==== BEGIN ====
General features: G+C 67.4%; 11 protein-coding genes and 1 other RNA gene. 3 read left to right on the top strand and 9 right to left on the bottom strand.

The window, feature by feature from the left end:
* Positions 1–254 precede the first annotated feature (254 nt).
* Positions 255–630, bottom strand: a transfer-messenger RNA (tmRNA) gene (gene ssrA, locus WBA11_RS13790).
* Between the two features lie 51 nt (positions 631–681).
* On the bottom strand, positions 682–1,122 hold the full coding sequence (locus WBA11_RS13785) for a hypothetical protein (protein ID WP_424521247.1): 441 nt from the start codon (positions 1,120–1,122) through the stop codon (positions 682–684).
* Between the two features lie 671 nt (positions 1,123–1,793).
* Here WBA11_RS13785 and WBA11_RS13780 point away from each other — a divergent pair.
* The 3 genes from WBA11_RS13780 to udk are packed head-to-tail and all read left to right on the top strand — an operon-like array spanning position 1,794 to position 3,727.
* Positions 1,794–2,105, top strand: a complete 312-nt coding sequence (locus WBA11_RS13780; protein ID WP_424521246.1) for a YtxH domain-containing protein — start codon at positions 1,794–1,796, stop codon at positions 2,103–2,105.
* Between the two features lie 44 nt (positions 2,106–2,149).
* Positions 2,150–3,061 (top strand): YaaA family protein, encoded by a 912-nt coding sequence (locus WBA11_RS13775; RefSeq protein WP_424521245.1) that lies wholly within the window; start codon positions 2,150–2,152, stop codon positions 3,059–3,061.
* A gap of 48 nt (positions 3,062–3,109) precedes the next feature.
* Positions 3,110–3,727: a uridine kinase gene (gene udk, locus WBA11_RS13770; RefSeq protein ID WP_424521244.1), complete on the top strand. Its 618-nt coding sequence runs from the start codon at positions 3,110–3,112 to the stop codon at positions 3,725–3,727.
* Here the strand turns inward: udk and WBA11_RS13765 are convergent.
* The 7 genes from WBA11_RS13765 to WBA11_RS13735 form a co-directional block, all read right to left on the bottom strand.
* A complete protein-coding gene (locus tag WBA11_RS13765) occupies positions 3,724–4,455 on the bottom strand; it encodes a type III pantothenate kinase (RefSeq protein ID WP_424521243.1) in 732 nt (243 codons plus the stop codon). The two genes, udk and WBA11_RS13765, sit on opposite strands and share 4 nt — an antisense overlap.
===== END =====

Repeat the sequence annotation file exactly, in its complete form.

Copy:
General features: G+C 67.4%; 11 protein-coding genes and 1 other RNA gene. 3 read left to right on the top strand and 9 right to left on the bottom strand.

The window, feature by feature from the left end:
* Positions 1–254 precede the first annotated feature (254 nt).
* Positions 255–630, bottom strand: a transfer-messenger RNA (tmRNA) gene (gene ssrA, locus WBA11_RS13790).
* Between the two features lie 51 nt (positions 631–681).
* On the bottom strand, positions 682–1,122 hold the full coding sequence (locus WBA11_RS13785) for a hypothetical protein (protein ID WP_424521247.1): 441 nt from the start codon (positions 1,120–1,122) through the stop codon (positions 682–684).
* Between the two features lie 671 nt (positions 1,123–1,793).
* Here WBA11_RS13785 and WBA11_RS13780 point away from each other — a divergent pair.
* The 3 genes from WBA11_RS13780 to udk are packed head-to-tail and all read left to right on the top strand — an operon-like array spanning position 1,794 to position 3,727.
* Positions 1,794–2,105, top strand: a complete 312-nt coding sequence (locus WBA11_RS13780; protein ID WP_424521246.1) for a YtxH domain-containing protein — start codon at positions 1,794–1,796, stop codon at positions 2,103–2,105.
* Between the two features lie 44 nt (positions 2,106–2,149).
* Positions 2,150–3,061 (top strand): YaaA family protein, encoded by a 912-nt coding sequence (locus WBA11_RS13775; RefSeq protein WP_424521245.1) that lies wholly within the window; start codon positions 2,150–2,152, stop codon positions 3,059–3,061.
* A gap of 48 nt (positions 3,062–3,109) precedes the next feature.
* Positions 3,110–3,727: a uridine kinase gene (gene udk, locus WBA11_RS13770; RefSeq protein ID WP_424521244.1), complete on the top strand. Its 618-nt coding sequence runs from the start codon at positions 3,110–3,112 to the stop codon at positions 3,725–3,727.
* Here the strand turns inward: udk and WBA11_RS13765 are convergent.
* The 7 genes from WBA11_RS13765 to WBA11_RS13735 form a co-directional block, all read right to left on the bottom strand.
* A complete protein-coding gene (locus tag WBA11_RS13765) occupies positions 3,724–4,455 on the bottom strand; it encodes a type III pantothenate kinase (RefSeq protein ID WP_424521243.1) in 732 nt (243 codons plus the stop codon). The two genes, udk and WBA11_RS13765, sit on opposite strands and share 4 nt — an antisense overlap.